Because for focus confirmation to be reliable, the body needed information on roughly what the lens’ maximum aperture was (something even MD spec did not reveal), and – without any great announcement – Minolta started equipping new SR/MD lenses with a pin to communicate that.
It is however noteworthy, that Minolta did not go all-out on indicating maximum aperture. Instead, the X-600 indicator pin has only two possible positions: One for lenses that have a maximum aperture of f/2.8 or faster; one for lenses that have a maximum aperture of f/3.5 or lower. Seemingly, this was quite sufficient.
In 1972 Minolta introduced a line of budget lenses for the North American market, which were named CELTIC (either MC CELTIC or MD CELTIC depending on generation). As a funny quirk, Celtic lenses were offered both in the 28–35 mm focal length range and the 135–200 mm range, but the only lens between 35 and 135 mm was a 50 mm macro.
SR/MC/MD/X-600/CELTIC – compatibility
Photographic lenses are expensive paperweights without a camera that can make use of them. The same goes for all the elements of a lens’ interfaces. Due to the manner in which Minolta implemented the extensions of the original Minolta SR mount, forward- and backward compatibility was almost total: An MD body could use an SR lens as well as an SR body could have, while MD lenses could be mounted on MC-and SR -age bodies without issues. Considering the manner in which some of Minolta’s competitors stumbled with retaining compatibility, this is no small feat.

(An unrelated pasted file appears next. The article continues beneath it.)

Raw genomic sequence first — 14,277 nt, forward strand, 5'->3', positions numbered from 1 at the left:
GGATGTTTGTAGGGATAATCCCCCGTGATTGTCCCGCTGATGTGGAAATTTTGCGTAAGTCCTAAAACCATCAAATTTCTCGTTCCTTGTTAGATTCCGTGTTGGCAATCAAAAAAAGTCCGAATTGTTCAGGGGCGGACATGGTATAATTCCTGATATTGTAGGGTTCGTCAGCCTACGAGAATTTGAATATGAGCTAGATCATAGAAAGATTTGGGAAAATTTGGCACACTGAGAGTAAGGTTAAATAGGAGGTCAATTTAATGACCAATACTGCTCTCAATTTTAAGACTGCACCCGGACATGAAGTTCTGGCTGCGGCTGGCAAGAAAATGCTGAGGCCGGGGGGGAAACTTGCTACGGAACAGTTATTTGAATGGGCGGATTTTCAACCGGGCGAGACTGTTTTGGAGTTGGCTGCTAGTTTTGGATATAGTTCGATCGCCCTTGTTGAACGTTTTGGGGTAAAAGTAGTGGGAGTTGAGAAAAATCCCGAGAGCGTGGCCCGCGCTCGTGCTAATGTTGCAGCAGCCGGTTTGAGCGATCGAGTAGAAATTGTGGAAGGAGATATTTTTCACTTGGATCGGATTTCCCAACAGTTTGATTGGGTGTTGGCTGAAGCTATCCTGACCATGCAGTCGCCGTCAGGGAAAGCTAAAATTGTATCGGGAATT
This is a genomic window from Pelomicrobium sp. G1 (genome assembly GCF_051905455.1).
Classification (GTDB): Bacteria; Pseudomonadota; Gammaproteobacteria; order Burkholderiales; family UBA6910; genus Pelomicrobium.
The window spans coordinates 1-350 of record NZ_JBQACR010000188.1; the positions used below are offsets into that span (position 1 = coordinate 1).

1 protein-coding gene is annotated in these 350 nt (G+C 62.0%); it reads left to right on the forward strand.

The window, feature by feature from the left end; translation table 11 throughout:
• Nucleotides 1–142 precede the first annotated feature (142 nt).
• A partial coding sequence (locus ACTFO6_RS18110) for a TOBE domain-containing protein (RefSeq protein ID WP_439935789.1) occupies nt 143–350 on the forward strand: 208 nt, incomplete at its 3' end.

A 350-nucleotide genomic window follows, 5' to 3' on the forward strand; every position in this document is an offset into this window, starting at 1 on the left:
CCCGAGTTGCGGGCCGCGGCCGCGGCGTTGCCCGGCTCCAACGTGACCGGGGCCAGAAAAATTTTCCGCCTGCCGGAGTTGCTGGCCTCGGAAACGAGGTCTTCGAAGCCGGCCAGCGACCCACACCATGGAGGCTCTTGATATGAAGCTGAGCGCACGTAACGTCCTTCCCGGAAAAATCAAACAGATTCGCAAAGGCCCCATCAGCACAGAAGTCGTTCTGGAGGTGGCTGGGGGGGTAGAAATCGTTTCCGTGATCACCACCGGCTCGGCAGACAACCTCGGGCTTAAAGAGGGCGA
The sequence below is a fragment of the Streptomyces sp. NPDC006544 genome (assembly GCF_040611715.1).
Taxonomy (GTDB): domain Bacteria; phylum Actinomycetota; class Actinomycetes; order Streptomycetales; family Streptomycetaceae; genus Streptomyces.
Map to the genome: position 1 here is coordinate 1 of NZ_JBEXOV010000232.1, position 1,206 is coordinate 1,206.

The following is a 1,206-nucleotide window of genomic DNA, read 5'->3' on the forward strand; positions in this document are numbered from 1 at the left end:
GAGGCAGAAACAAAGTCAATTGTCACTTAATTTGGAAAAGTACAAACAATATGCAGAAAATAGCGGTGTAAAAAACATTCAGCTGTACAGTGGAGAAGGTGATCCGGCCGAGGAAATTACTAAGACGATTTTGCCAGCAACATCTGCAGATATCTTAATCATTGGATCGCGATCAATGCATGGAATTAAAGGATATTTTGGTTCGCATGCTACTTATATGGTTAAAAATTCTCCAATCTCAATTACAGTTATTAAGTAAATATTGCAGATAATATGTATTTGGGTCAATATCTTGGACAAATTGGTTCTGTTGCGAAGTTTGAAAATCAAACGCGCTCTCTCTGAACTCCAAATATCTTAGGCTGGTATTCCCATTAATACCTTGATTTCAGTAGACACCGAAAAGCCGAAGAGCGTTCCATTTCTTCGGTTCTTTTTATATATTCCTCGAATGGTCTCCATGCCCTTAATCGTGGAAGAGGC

Adapting Minolta SR/MC/MD lenses
Yes please, thank you very much. Or maybe not. It depends.
The first is definitely true on mirrorless Interchangeable Lens Cameras. Due to their fully-manual nature, Minolta SR lenses – of every variant – function beautifully (but manually) on mirrorless cameras using a simple dumb adapter. Having been designed for 35 mm film, the combination is – naturally – at its smoothest on full-frame mILC’s , but even with APS-C and MFT mILC’s the marriage is not necessarily problematic: You either gain some ‘zoom’ (crop factor) or employ a focal reducer. Compared to e.g. Konica AR lenses, the availability of focal reducers for Minolta SR lenses is a big plus.
Moreover, there are several accounts (here and here and otherwhere) pointing to that a decent number of Minolta SR lenses actually have image circles big enough to manage to cover the sensor of digital medium format cameras.
On dSLR’s the second (maybe not) is sadly true. With a relatively short flange focal distance (43,5 mm) the Minolta SR mount does not lend itself well to adapting on dSLR’s. In fact, the only dSLR with a shorter flange focal length than that is the (no longer manufactured) Olympus four thirds system, but that still means incurring a significant (potentially unwanted) crop factor. Otherwise, the alternative of using an adapter with optics remains, but is far from perfect.